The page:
Foot Orthotic Devices Decrease Transverse Plane Motion during Landing from a Forward Vertical Jump in Healthy Females

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Walter L. Jenkins East Carolina University

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Dorsey Shelton Williams East Carolina University

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Alex Durland East Carolina University

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Brandon Adams East Carolina University

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Kevin O’Brien East Carolina University

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The use of foot orthoses has been evaluated during a variety of functional activities. Twelve college-aged active females wore two types of foot orthoses and performed a vertical jump to determine the biomechanical effect of the orthoses on lower extremity transverse plane movement during landing. Data collection included three-dimensional analysis of the tibia, knee, and hip. A repeated-measures ANOVA was performed to determine the differences between no orthoses, over-the-counter, and custom-made orthoses with transverse plane motion. At the hip joint, there was significantly less internal rotation (p < .05) in the over-the-counter condition as compared with the no orthoses condition. There was significantly less tibial internal rotation (p < .05) in the custom-made condition as compared with no orthoses. Over-the-counter devices decreased transverse plane motion at the hip, whereas custom-made devices decreased transverse plane motion of the tibia.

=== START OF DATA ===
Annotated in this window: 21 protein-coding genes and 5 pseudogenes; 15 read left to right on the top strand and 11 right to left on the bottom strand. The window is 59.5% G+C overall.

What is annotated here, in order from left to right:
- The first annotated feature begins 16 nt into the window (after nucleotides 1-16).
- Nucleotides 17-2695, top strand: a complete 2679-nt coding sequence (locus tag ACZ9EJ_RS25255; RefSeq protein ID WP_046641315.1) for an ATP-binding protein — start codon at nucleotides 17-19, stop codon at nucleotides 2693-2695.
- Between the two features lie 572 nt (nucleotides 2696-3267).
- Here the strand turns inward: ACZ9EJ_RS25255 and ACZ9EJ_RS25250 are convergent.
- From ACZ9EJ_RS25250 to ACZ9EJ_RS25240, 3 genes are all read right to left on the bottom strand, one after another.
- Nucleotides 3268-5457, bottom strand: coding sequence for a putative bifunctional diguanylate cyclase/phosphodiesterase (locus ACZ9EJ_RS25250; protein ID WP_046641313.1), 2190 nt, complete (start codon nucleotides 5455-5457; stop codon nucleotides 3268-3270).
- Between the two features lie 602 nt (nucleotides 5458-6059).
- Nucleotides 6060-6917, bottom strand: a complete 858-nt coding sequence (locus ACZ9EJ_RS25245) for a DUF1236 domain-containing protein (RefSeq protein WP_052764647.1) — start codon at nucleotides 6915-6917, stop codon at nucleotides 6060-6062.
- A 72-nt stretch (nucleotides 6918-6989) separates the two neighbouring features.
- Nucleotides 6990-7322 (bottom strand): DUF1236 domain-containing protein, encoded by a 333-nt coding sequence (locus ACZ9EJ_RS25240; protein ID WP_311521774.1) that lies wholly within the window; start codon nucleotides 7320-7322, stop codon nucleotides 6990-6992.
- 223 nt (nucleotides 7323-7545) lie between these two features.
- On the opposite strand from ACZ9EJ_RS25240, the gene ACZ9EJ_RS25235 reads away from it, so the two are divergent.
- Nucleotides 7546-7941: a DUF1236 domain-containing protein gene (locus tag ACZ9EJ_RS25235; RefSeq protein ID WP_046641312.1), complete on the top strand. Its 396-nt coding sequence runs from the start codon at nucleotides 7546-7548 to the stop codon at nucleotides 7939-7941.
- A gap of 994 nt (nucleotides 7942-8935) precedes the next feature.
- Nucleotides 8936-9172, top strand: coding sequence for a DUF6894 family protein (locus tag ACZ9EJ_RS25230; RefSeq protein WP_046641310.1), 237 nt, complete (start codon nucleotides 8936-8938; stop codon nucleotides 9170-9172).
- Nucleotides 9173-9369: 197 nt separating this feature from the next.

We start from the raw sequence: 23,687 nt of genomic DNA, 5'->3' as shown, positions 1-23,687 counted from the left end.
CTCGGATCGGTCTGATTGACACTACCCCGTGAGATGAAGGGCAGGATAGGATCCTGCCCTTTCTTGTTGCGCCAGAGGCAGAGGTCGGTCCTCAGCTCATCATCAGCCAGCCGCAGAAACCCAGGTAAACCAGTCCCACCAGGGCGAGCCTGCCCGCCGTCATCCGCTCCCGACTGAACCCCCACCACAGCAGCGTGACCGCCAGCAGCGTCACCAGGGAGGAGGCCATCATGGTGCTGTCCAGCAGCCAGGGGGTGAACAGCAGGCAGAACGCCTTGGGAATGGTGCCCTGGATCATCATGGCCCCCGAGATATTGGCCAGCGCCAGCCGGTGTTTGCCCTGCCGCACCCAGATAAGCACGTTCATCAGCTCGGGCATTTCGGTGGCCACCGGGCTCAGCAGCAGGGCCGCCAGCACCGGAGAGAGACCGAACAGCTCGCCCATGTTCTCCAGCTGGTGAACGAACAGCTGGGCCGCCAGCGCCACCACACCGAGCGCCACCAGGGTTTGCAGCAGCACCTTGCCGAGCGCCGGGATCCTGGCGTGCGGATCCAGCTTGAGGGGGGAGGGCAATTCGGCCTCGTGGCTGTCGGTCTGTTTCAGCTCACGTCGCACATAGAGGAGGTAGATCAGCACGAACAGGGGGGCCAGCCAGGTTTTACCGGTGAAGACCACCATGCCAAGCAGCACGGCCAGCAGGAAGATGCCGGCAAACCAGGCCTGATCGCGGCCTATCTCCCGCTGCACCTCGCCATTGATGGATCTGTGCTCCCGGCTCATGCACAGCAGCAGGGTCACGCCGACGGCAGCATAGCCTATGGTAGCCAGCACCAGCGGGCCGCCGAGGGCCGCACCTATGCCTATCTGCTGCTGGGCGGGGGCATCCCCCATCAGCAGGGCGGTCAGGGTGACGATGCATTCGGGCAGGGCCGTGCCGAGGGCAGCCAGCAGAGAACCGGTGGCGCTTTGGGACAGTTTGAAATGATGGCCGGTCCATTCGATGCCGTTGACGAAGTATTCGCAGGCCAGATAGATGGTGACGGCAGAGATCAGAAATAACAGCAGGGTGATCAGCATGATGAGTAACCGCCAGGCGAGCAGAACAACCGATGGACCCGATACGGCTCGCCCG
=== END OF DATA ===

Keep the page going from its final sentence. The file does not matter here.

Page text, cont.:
Jenkins, Williams, Durland, and Adams are with the Department of Physical Therapy, East Carolina University, Greenville, NC. O’Brien is with Allied Health Biostatistics, East Carolina University, Greenville, NC.

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